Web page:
The elevator pitch on Chief Keef is this: he's sixteen, from Chicago, and is currently on house arrest at his grandma's house. He made a song called "I Don't Like," that became one of Kanye West's favorite songs. He doesn't wear a shirt most of the time and seems really mad about everything. Keef, who will make his New York City debut on Monday at SOB's, also says the word "bang" a lot.
Here's where it gets interesting, though. The success of "I Don't Like," which eventually was remixed by Kanye himself, earned Keef a record deal with Interscope, as well as a publishing deal with Dr. Dre.
This probably means that Chief Keef just went from not really having much money to have a ton of money, and we're really happy for him on that end. However, the debate swirling around Keef speaks to whether or not he should have signed a deal at all, whether he's ready to enter the national spotlight.
A record deal changes a lot for a rapper, especially if you're coming from poverty as Keef is. His music is not necessarily the type that screams "record deal." It's aggressive and can sound muddy, taking the stop-start mechanocrunk of guys like Waka Flocka and Gunplay and taking it even further into left field.
It's doubtful that in its current form his music would work on conventional rap radio -- Kanye's remix is a hit, but it ditched the tinniness of the original beat in favor of something more widescreen. Keef's magnetism is weird, tenuous even.
He just sort of mumbles stuff over caustic mayhem, and more times than not it works. Critics have called it "anti-charisma," and I think that's accurate -- Keef is not the type to dazzle you lyrically and he doesn't overpower you with his voice. Many say that Waka Flocka raps as if he's speaking in caps lock. Keef, meanwhile, raps in italics.
This is what worries many about Keef. He's immensely popular, but it's hard to explain why. He's still building his momentum, finding his voice and attempting to understand the world -- imagine listening to Jay-Z or Tupac at sixteen; they would have sounded nothing like the distinct voices they evolved into. He's built up a cruise ship's worth of momentum, and many argue that his deal might end up, in a roundabout way, causing that momentum to stop. It's easy to understand why Chief Keef was eager to sign with a label. He probably feels like he's ready, for one, and he can probably afford to buy his grandmother a bigger house for him to be under house arrest in. There are the legal troubles, and now that he has money he probably has a better lawyer who can get him out of his grandmother's house quicker (through some sort of loophole, he can get permission to leave his grandma's place to perform live, which explains his New York appearance).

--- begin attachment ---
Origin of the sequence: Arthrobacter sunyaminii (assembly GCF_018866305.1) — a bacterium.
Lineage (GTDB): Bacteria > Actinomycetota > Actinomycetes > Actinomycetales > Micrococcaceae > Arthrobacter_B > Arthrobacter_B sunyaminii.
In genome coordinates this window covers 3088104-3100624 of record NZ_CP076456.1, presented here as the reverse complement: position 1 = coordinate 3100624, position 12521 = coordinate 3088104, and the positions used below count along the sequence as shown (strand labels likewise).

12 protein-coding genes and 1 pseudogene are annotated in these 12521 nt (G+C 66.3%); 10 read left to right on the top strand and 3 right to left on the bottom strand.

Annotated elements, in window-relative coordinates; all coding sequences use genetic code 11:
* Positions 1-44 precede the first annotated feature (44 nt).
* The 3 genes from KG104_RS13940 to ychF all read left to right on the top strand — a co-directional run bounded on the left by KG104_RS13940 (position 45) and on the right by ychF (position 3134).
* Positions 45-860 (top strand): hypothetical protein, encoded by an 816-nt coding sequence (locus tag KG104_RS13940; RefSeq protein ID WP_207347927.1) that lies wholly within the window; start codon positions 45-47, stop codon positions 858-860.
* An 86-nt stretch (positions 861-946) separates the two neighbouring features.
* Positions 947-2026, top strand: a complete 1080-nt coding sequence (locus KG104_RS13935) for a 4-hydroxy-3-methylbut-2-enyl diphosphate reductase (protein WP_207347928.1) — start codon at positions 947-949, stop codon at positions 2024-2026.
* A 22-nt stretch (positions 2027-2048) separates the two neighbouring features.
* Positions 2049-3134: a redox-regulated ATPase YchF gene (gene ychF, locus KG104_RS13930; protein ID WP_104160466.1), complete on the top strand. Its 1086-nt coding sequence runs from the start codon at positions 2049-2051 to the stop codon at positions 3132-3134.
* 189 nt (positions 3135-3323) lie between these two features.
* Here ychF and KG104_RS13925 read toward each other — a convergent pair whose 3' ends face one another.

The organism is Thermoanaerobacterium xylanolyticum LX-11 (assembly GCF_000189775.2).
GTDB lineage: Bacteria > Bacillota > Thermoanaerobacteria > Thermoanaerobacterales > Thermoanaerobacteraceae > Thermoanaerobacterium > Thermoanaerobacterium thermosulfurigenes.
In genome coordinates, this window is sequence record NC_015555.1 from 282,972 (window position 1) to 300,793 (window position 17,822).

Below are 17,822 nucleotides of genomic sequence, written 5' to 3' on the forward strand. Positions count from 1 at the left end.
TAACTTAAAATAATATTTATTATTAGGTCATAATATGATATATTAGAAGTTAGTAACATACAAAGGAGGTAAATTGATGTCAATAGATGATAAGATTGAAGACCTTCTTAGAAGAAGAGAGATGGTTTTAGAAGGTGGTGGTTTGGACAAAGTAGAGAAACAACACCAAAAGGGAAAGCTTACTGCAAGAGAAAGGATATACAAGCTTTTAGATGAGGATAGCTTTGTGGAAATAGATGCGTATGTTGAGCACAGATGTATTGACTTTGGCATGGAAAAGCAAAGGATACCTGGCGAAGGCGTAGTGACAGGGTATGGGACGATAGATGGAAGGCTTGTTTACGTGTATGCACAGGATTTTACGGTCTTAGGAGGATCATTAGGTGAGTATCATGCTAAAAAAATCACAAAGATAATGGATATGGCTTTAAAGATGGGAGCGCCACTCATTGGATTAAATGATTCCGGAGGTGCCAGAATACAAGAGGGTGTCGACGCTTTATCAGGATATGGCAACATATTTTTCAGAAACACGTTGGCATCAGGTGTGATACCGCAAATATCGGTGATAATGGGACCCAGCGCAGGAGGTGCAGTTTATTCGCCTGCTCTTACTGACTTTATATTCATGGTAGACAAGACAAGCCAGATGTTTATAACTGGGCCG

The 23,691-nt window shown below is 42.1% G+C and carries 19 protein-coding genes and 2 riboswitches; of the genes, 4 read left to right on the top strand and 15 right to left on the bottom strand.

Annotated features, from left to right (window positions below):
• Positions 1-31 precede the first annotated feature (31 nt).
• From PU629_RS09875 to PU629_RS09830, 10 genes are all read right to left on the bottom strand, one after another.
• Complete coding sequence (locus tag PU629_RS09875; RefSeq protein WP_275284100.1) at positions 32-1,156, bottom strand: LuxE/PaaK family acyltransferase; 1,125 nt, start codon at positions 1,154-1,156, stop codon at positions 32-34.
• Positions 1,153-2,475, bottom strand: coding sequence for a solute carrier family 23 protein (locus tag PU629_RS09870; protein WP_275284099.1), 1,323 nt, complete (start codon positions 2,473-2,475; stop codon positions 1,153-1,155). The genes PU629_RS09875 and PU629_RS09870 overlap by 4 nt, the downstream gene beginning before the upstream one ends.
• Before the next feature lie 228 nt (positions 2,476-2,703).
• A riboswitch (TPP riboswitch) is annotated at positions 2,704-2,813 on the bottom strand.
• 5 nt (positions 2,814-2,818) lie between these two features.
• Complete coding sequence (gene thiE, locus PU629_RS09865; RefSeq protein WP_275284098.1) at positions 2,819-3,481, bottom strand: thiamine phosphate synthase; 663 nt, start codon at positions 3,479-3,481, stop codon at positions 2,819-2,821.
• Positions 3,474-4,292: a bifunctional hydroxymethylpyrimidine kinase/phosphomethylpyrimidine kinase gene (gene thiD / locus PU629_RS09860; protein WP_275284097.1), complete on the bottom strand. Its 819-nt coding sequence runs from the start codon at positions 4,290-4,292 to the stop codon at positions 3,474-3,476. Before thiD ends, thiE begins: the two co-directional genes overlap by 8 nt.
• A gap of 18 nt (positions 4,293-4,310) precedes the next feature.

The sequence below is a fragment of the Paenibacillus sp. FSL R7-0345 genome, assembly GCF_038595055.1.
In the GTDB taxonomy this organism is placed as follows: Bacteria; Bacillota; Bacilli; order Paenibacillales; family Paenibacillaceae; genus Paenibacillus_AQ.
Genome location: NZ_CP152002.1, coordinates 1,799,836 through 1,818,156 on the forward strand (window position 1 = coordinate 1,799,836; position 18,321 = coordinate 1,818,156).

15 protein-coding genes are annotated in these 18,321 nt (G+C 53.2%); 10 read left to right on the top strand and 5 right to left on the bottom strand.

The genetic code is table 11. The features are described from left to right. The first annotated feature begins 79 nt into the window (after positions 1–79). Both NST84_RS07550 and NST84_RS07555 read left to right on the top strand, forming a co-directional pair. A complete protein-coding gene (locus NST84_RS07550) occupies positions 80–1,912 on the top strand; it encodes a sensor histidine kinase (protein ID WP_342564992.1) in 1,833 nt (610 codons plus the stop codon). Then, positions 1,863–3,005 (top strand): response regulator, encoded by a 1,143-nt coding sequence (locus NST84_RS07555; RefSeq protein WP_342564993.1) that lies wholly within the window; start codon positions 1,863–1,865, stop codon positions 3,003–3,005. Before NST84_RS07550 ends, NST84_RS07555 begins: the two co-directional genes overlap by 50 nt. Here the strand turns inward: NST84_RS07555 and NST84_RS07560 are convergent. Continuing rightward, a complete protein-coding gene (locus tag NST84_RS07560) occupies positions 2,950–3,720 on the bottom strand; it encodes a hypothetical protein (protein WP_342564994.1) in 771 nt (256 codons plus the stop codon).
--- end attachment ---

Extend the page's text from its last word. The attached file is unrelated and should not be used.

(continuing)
When Chief Keef gives interviews he seems cagey, like how many teenagers act around authority figures. With money in the music industry comes a sort of power, the type of power that allows you to tell people you don't want to talk to them. This is the type of stuff that Chief Keef likes.
The armchair quarterbacking of Keef looks past two key things. One, his music works, even if we don't necessarily understand why. Two, he has not yet played in New York. The city is a proving ground for new rappers, and basically the entire rap press (including me) will be at Keef's show in order to see if, live, he's "got it" or not.
If he does, then the folks at Interscope (and Kanye West) will look a lot smarter than people are saying they are. If he doesn't, then it's not the end of the world -- he still has time to develop, but he will have momentarily proven the critics correct.
NYC rap shows are also a good guage of an artist's actual popularity. Music writing tends to be a a bubble, where an artist who the vast majority of the universe is unfamiliar with will be followed with the same fervor with which TMZ dogs Snookie. Getting Keef out of our iPods and in front of our eyes grants him automatic context. Whether the performance is a triumph or a bomb might be less important than if anybody shows up.